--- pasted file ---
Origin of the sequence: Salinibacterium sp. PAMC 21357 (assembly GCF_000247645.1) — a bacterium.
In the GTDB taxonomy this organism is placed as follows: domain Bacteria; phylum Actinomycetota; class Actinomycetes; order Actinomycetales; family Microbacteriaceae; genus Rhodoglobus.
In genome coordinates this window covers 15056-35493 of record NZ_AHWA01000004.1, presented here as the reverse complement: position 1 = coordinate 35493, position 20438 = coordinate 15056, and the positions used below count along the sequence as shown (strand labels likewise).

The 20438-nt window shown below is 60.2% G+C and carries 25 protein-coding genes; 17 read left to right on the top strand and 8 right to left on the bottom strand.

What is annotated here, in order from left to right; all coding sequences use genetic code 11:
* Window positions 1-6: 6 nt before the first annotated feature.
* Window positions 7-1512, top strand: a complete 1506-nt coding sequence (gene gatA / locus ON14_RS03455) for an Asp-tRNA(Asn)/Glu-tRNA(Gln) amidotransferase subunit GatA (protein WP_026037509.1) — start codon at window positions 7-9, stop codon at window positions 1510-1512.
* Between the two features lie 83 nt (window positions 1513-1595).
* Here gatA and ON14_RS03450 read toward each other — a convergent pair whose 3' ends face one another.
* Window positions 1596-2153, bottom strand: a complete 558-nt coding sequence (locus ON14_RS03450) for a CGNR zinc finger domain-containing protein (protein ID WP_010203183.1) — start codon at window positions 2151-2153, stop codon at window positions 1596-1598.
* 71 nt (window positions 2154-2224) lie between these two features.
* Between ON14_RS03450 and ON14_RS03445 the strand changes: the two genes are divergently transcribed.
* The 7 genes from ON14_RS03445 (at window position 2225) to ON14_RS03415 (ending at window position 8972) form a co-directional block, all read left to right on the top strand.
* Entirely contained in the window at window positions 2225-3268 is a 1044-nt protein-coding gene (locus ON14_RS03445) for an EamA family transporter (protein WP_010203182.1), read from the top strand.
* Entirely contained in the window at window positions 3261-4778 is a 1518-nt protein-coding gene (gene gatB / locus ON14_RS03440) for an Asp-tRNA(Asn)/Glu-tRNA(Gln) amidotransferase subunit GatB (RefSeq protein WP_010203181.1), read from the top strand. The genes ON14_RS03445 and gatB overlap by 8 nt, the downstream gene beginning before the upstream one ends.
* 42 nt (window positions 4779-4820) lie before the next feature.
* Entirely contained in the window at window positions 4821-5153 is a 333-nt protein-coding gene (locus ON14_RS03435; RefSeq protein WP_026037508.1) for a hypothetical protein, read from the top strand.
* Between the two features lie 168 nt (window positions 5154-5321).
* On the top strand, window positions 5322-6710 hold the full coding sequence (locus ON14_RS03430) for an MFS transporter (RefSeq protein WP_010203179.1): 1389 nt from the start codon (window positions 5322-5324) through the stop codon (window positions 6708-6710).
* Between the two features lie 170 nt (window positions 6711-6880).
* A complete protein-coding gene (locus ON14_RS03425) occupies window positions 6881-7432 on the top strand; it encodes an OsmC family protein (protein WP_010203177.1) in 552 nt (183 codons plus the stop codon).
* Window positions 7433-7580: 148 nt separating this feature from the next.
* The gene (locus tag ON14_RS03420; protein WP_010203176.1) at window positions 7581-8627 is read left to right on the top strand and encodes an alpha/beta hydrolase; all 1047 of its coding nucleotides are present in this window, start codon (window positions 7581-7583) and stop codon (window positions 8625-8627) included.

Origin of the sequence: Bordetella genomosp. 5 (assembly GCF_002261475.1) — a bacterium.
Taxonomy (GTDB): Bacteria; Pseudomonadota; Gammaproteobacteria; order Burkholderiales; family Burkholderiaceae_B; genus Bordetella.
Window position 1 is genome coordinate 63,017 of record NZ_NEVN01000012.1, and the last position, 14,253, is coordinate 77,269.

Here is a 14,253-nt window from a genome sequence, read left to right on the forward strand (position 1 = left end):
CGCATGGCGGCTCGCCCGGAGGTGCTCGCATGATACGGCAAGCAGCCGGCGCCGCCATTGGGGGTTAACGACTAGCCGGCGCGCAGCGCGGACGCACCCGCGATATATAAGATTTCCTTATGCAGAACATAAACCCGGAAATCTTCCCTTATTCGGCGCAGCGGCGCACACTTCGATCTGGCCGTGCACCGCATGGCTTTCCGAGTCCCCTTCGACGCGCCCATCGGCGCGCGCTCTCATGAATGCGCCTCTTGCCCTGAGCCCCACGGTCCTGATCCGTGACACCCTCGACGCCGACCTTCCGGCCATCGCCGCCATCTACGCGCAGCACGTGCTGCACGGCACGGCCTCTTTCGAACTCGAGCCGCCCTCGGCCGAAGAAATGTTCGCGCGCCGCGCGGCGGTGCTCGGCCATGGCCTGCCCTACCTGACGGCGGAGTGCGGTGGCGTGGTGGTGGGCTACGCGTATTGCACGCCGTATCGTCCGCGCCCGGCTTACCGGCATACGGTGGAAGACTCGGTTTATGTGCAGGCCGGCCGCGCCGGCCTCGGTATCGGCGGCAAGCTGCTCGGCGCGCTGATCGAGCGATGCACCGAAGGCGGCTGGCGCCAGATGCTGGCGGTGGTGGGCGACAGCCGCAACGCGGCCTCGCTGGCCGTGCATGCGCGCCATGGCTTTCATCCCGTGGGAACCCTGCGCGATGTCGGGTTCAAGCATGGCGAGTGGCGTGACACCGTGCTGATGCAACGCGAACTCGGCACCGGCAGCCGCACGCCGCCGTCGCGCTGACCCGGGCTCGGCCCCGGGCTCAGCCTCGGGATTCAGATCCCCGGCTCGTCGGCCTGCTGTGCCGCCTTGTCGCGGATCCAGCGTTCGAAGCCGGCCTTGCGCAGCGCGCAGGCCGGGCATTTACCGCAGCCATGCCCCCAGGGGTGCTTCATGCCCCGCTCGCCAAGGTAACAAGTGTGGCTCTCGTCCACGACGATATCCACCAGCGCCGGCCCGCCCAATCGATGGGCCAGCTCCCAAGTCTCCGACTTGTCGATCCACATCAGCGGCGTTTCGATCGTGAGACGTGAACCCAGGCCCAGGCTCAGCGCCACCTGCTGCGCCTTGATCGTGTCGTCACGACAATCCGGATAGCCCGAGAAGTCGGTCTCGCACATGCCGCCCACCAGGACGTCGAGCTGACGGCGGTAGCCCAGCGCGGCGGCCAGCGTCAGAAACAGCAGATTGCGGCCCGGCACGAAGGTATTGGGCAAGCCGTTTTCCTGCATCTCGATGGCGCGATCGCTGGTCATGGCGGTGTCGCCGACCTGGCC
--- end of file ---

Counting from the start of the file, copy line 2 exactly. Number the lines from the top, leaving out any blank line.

In the GTDB taxonomy this organism is placed as follows: domain Bacteria; phylum Actinomycetota; class Actinomycetes; order Actinomycetales; family Microbacteriaceae; genus Rhodoglobus.